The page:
Garcia dates the upward trend in meth seizures on the California border to 2009. “What we noticed first was an increase in smuggling among teens. Initially it was marijuana, then there was a shift to hard narcotics, where meth was the main hard narcotic being smuggled.”

CBP figures show a 300 percent increase in meth seizures at California ports of entry from fiscal 2009 to 2014.








COOKEVILLE — A Wilder resident was arrested at a Cookeville hotel on New Year’s Eve after police discovered a gram of methamphetamine that allegedly belong to him in the toilet tank of a hotel room he was sharing with several friends.

Jesse Harold Cooper, of Sandy Road in Wilder, was charged with the manufacture, distribution and sale of a controlled substance in the incident that happened around 5 p.m. on New Year’s Eve.

Cookeville Police Officer Charles Teeters said in a report of the incident that he and several other officers had gone to the hotel with the intention of locating a “wanted party.”

Officer Teeters says in the report that he knocked on the hotel room door, and a male voice from inside asked who was there.

The officer said he responded by saying it was the police, and a male inside the room pulled back the curtain, looked out and said, “It really is the police.”

Officer Teeters in his report says, “I was able to look through a 6- to 8-inch opening in the blinds and observed a male wearing a red sweatshirt entering the bathroom.”

That male was later identified as Cooper.

The same male subject who had pulled back the curtain and looked out the window opened the door, and Officer Teeters said that, in addition to that male subject and Cooper, there were two other males and a female present in the hotel room.

“Concerned that the male that entered the bathroom may be armed, I went to the open bathroom door and encountered Jesse Cooper (wearing the red sweatshirt) coming from behind the shower curtain,” Officer Teeters’ report says.

“Jesse Cooper was very animated, proclaiming his innocence and asking why he was being harassed,” the officer’s report continues.

At that point, Teeters said he explained that the police had received a tip that a “wanted party” was at that location, and he asked to verify Jesse Cooper’s identity.

“I asked Jesse for his identification, and he stated that he did not have any. I asked Jesse for his Social Security number, and he stated he didn’t know it,” the officer’s report says.

Another officer asked the group who had rented the room, and the male who answered the door told them that it was his room but that it had been paid for by someone else.

That officer then asked the male subject for consent to search the room, and the male subject gave verbal consent to search, Officer Teeters report says.

“Officer [Daniel] Trivette went to the bathroom where I located Jesse Cooper and began his search,” the report continues.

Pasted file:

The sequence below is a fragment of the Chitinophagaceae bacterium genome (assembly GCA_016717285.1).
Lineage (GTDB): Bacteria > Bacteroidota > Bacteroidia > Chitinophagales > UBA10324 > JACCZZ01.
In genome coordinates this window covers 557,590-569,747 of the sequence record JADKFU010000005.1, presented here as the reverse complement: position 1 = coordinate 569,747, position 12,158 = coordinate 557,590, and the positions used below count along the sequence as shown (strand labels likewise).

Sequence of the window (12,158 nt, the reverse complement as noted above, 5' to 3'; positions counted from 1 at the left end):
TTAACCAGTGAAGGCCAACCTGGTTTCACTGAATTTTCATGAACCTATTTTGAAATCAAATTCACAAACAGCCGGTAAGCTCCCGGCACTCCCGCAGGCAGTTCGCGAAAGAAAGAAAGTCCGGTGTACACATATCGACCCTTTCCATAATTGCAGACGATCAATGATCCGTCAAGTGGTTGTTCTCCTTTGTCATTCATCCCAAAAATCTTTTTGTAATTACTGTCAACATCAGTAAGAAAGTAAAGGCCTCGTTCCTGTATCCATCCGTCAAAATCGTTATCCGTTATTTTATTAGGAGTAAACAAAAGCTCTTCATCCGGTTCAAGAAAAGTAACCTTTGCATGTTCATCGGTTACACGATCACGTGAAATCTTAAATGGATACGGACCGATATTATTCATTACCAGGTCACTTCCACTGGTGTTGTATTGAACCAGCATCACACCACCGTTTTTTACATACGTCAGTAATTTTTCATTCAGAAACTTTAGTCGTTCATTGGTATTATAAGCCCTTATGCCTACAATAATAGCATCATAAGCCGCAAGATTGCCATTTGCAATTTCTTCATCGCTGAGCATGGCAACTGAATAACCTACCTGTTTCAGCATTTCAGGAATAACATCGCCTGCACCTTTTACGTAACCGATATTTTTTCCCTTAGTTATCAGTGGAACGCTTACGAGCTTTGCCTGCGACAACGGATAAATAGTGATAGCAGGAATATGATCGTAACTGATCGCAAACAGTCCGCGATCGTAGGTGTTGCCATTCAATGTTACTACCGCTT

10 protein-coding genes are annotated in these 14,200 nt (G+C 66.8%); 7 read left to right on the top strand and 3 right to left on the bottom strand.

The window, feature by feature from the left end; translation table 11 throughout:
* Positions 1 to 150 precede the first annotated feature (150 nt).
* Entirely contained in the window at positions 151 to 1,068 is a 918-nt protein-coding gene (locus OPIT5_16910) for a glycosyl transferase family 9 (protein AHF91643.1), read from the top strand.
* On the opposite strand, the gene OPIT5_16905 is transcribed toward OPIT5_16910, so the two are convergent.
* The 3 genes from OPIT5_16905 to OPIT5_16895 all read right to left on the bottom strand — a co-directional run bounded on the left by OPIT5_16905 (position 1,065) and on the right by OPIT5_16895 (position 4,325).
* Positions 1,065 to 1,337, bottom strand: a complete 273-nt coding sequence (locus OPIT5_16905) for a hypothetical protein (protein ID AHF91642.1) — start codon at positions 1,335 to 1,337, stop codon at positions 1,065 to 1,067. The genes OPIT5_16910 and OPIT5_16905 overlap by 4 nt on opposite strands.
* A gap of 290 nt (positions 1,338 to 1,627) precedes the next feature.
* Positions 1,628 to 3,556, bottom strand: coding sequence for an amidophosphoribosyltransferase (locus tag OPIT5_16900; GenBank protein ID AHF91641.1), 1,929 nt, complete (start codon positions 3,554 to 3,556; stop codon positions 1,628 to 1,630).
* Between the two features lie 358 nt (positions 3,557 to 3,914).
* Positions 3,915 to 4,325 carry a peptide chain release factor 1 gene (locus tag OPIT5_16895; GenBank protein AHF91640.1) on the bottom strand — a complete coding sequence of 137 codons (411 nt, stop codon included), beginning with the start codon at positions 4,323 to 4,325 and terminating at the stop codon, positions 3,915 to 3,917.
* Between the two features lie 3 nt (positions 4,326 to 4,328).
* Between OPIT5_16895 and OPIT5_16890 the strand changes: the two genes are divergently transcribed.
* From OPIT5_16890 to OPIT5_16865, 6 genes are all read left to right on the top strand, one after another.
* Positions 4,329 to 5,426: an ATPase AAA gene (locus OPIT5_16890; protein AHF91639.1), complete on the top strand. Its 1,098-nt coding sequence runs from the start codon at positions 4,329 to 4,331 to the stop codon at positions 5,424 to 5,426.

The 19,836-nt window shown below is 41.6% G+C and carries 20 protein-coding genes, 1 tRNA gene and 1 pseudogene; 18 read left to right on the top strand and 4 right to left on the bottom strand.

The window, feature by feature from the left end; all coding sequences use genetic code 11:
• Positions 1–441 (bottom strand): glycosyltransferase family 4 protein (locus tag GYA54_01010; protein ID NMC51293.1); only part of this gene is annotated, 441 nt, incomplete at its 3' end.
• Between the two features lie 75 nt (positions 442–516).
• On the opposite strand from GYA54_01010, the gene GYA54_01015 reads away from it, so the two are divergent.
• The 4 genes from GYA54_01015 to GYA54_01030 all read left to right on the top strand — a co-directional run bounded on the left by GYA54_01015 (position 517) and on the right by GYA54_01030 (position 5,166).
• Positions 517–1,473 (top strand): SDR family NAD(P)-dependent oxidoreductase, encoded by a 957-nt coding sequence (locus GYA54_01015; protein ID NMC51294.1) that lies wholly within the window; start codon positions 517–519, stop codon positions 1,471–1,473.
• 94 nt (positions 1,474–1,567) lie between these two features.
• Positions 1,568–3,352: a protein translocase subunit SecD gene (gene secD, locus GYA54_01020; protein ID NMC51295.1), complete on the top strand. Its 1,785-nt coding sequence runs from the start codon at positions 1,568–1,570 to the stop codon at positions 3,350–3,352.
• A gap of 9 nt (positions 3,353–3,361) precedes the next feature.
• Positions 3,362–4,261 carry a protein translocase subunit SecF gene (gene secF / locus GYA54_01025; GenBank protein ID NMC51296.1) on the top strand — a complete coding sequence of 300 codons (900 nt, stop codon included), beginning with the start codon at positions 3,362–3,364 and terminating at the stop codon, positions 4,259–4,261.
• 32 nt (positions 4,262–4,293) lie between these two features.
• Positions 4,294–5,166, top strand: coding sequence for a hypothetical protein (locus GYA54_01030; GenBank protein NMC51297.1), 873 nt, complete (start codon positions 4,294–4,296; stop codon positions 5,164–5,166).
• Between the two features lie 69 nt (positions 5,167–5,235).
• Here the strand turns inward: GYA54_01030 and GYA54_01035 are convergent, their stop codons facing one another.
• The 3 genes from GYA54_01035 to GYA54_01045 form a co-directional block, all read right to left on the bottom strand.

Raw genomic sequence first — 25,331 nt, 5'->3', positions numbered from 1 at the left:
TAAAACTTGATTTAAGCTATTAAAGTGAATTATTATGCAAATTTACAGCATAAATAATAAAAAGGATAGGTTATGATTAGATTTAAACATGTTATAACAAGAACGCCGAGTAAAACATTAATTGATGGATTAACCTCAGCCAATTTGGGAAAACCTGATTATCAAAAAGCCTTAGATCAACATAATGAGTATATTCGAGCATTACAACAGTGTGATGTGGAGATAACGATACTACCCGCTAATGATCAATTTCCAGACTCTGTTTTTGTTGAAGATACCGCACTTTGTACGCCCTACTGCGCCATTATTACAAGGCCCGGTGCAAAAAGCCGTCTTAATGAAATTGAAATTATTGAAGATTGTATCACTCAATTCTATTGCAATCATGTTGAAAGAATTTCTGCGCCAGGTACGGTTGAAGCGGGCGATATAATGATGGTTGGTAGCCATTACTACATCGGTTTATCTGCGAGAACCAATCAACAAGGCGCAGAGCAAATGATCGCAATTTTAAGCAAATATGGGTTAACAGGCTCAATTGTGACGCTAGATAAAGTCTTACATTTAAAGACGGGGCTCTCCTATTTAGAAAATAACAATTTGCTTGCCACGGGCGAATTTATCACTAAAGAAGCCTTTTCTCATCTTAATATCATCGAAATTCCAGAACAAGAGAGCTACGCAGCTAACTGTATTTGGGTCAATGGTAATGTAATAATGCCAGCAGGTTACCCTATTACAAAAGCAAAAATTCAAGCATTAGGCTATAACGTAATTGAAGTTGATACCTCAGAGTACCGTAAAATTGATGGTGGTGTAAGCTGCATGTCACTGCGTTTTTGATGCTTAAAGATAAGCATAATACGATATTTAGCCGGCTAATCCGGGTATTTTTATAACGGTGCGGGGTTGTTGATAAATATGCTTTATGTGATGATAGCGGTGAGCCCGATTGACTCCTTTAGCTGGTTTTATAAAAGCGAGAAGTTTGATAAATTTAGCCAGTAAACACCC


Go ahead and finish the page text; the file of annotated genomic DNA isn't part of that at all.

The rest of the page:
He “returned and advised that he recovered a cellophane bag containing suspected meth from the tank portion of the toilet. Two syringes were located in this tank as well,” Officer Teeters says in his report.

Apparently, the methamphetamine in the cellophane bag was further divided into 11 smaller baggies, the contents of which collectively weighed about a gram.

“Believing that Jesse Cooper had placed the contraband in the tank, I placed him in handcuffs,” the officer’s report says.

Officer Teeters says he advised Cooper of his Miranda rights and that Cooper responded that he understood.

However, the officer’s report continues, Cooper “disavowed any knowledge of the recovered methamphetamine and could not explain why he was found in the bathroom.”

The other parties present in the hotel room denied that the recovered methamphetamine belonged to any of them.

A field test of the sample yielded a positive reaction for the presence of methamphetamine, according to Officer Teeter’s report.

“One of the needles appeared to have been used, so another field test was conducted with negative results,” his report continues.

Cooper was transported to the Putnam County Justice Center and charged, but he has since been released on bond.








BRYAN — One person was injured when fire broke out overnight in a duplex residence where methamphetamine was being cooked, authorities said.

The person with “serious” injuries was taken to Mercy St. Vincent Medical Center in Toledo, while six other people escaped the house at 304 Center St. without injury.

The statement from the Multi-Area Narcotics Task Force identified none of those involved, citing an on-going investigation. It also was not stated whether any of those who fled the fire resided at the duplex’s adjoining residence.

Bryan firefighters were sent to the house shortly before midnight Friday. The task force said preliminary investigation revealed a cooking vessel used to make methamphetamine failed during what is commonly known as the “one pot shake-and-bake” process, causing the fire.